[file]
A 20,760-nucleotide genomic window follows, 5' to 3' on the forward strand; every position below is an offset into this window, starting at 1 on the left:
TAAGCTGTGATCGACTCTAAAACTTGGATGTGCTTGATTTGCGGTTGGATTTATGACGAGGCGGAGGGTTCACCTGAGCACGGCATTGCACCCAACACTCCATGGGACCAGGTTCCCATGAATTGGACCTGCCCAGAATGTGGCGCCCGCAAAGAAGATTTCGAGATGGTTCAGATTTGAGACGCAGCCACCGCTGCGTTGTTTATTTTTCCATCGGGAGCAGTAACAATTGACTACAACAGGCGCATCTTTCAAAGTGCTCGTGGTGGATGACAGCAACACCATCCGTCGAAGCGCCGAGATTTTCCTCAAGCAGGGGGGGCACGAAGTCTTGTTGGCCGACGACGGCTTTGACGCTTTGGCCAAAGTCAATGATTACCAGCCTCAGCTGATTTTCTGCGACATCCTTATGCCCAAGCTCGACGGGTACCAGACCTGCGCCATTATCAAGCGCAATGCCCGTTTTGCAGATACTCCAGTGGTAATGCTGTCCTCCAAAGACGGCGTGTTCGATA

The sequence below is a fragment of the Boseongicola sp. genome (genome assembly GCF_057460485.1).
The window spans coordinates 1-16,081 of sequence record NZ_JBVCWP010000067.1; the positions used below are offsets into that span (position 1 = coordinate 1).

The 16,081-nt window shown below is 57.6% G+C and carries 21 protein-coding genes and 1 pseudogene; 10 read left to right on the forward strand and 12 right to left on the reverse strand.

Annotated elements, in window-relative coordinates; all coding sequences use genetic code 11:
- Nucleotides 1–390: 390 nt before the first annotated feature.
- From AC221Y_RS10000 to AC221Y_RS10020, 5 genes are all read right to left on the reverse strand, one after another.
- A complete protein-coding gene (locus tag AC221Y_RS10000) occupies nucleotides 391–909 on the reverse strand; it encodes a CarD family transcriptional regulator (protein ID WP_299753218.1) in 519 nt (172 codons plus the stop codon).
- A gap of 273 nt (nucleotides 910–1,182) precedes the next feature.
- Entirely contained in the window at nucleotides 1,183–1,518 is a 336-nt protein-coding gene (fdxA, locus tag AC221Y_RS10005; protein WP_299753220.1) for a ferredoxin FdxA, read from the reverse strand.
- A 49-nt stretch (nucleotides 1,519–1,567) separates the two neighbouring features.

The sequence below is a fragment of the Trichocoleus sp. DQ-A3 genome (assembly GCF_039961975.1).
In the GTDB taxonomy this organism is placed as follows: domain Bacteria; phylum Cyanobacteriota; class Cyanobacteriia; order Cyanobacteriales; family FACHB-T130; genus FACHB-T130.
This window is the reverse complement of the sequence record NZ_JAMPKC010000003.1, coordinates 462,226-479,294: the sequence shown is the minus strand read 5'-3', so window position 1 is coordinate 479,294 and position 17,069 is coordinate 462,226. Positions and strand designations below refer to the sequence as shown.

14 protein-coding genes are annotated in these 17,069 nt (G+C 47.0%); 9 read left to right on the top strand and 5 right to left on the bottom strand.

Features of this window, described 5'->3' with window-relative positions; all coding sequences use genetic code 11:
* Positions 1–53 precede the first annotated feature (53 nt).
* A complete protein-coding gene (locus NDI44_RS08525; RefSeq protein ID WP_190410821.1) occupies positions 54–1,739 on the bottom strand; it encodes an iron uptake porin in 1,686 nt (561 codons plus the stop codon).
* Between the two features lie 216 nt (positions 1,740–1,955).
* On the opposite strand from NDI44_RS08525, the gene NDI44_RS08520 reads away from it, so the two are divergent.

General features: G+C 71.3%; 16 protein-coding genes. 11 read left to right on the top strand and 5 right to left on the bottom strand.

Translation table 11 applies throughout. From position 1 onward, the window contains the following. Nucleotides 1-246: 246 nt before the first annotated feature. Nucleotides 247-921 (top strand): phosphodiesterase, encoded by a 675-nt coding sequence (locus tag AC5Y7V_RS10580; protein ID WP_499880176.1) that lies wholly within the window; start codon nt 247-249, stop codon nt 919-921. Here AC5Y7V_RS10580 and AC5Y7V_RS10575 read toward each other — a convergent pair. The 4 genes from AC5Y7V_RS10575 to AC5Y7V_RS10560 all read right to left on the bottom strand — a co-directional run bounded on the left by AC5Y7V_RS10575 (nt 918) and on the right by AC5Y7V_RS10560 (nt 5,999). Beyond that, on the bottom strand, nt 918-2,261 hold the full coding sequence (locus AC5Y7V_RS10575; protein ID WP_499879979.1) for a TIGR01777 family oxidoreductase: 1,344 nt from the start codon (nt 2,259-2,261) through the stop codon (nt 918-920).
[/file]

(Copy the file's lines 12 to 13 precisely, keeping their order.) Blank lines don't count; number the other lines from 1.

- A 49-nt stretch (nucleotides 1,519–1,567) separates the two neighbouring features.

The sequence below is a fragment of the Trichocoleus sp. DQ-A3 genome (assembly GCF_039961975.1).